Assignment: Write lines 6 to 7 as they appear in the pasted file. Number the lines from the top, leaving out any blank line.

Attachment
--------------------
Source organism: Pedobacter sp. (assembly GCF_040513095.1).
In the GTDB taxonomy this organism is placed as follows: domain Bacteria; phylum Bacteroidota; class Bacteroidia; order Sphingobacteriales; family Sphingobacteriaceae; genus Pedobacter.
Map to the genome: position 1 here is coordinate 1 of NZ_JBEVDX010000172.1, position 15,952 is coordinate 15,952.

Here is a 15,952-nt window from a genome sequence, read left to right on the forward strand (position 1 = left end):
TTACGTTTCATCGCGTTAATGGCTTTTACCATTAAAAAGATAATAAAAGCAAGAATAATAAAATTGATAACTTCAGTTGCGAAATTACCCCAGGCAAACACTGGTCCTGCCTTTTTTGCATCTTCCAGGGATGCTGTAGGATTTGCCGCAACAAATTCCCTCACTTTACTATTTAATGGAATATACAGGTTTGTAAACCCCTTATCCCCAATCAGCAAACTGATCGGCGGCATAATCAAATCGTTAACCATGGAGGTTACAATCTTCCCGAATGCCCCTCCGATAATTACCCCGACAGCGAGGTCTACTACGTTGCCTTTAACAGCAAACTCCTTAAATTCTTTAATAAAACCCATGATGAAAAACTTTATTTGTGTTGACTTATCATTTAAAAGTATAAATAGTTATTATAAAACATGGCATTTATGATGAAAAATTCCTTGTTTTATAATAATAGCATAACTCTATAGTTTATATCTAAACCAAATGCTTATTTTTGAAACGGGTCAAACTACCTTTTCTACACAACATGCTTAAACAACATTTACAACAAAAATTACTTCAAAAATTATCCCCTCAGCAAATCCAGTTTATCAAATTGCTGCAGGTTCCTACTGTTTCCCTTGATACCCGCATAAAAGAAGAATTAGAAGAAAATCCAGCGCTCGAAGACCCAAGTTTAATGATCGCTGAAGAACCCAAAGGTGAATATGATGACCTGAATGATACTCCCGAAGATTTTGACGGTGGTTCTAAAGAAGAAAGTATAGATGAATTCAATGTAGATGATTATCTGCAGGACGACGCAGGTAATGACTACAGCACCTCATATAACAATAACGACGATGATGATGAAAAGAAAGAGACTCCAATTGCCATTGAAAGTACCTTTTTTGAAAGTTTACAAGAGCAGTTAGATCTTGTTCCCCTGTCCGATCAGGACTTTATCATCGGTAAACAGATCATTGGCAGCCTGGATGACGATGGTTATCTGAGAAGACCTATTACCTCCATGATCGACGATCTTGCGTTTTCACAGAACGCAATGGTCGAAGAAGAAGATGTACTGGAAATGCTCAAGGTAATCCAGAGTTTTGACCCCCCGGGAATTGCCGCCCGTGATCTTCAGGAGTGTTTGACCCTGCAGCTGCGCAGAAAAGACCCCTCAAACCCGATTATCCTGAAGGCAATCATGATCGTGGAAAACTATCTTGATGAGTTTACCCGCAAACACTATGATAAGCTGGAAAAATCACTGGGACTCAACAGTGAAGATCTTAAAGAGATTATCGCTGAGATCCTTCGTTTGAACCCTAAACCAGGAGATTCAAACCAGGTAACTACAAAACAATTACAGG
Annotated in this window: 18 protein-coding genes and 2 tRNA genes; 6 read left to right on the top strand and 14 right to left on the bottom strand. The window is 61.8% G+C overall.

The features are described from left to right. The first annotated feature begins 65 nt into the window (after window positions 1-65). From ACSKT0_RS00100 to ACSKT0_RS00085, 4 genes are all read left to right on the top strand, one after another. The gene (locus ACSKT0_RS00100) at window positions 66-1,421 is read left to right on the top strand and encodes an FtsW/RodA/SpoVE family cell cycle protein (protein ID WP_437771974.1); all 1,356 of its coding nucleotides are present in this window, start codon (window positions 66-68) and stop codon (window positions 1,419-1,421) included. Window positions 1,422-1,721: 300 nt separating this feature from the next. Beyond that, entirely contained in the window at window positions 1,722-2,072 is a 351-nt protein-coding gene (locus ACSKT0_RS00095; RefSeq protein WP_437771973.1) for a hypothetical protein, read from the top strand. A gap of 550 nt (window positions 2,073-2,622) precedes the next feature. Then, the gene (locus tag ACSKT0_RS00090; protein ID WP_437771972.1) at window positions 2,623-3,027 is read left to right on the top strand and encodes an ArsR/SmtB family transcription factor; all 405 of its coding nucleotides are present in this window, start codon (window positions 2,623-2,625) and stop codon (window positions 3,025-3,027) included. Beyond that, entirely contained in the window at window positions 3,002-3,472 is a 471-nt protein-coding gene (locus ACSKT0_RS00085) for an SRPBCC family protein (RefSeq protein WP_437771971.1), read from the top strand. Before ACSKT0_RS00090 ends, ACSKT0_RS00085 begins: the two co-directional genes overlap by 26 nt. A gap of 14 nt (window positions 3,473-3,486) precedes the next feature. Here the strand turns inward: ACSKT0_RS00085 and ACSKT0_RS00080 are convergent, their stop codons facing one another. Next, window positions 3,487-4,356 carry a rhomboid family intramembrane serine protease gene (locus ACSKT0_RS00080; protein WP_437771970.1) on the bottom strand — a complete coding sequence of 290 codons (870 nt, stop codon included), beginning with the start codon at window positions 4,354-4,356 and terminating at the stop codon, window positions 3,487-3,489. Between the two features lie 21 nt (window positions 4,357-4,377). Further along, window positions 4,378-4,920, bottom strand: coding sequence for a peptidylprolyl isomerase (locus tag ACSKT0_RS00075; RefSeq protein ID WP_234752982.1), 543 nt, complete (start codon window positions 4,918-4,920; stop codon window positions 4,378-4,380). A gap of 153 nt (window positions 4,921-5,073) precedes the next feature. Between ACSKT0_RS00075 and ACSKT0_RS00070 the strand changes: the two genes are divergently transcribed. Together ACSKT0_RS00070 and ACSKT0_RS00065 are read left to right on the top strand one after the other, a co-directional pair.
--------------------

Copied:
Annotated in this window: 18 protein-coding genes and 2 tRNA genes; 6 read left to right on the top strand and 14 right to left on the bottom strand. The window is 61.8% G+C overall.

The features are described from left to right. The first annotated feature begins 65 nt into the window (after window positions 1-65). From ACSKT0_RS00100 to ACSKT0_RS00085, 4 genes are all read left to right on the top strand, one after another. The gene (locus ACSKT0_RS00100) at window positions 66-1,421 is read left to right on the top strand and encodes an FtsW/RodA/SpoVE family cell cycle protein (protein ID WP_437771974.1); all 1,356 of its coding nucleotides are present in this window, start codon (window positions 66-68) and stop codon (window positions 1,419-1,421) included. Window positions 1,422-1,721: 300 nt separating this feature from the next. Beyond that, entirely contained in the window at window positions 1,722-2,072 is a 351-nt protein-coding gene (locus ACSKT0_RS00095; RefSeq protein WP_437771973.1) for a hypothetical protein, read from the top strand. A gap of 550 nt (window positions 2,073-2,622) precedes the next feature. Then, the gene (locus tag ACSKT0_RS00090; protein ID WP_437771972.1) at window positions 2,623-3,027 is read left to right on the top strand and encodes an ArsR/SmtB family transcription factor; all 405 of its coding nucleotides are present in this window, start codon (window positions 2,623-2,625) and stop codon (window positions 3,025-3,027) included. Beyond that, entirely contained in the window at window positions 3,002-3,472 is a 471-nt protein-coding gene (locus ACSKT0_RS00085) for an SRPBCC family protein (RefSeq protein WP_437771971.1), read from the top strand. Before ACSKT0_RS00090 ends, ACSKT0_RS00085 begins: the two co-directional genes overlap by 26 nt. A gap of 14 nt (window positions 3,473-3,486) precedes the next feature. Here the strand turns inward: ACSKT0_RS00085 and ACSKT0_RS00080 are convergent, their stop codons facing one another. Next, window positions 3,487-4,356 carry a rhomboid family intramembrane serine protease gene (locus ACSKT0_RS00080; protein WP_437771970.1) on the bottom strand — a complete coding sequence of 290 codons (870 nt, stop codon included), beginning with the start codon at window positions 4,354-4,356 and terminating at the stop codon, window positions 3,487-3,489. Between the two features lie 21 nt (window positions 4,357-4,377). Further along, window positions 4,378-4,920, bottom strand: coding sequence for a peptidylprolyl isomerase (locus tag ACSKT0_RS00075; RefSeq protein ID WP_234752982.1), 543 nt, complete (start codon window positions 4,918-4,920; stop codon window positions 4,378-4,380). A gap of 153 nt (window positions 4,921-5,073) precedes the next feature. Between ACSKT0_RS00075 and ACSKT0_RS00070 the strand changes: the two genes are divergently transcribed. Together ACSKT0_RS00070 and ACSKT0_RS00065 are read left to right on the top strand one after the other, a co-directional pair.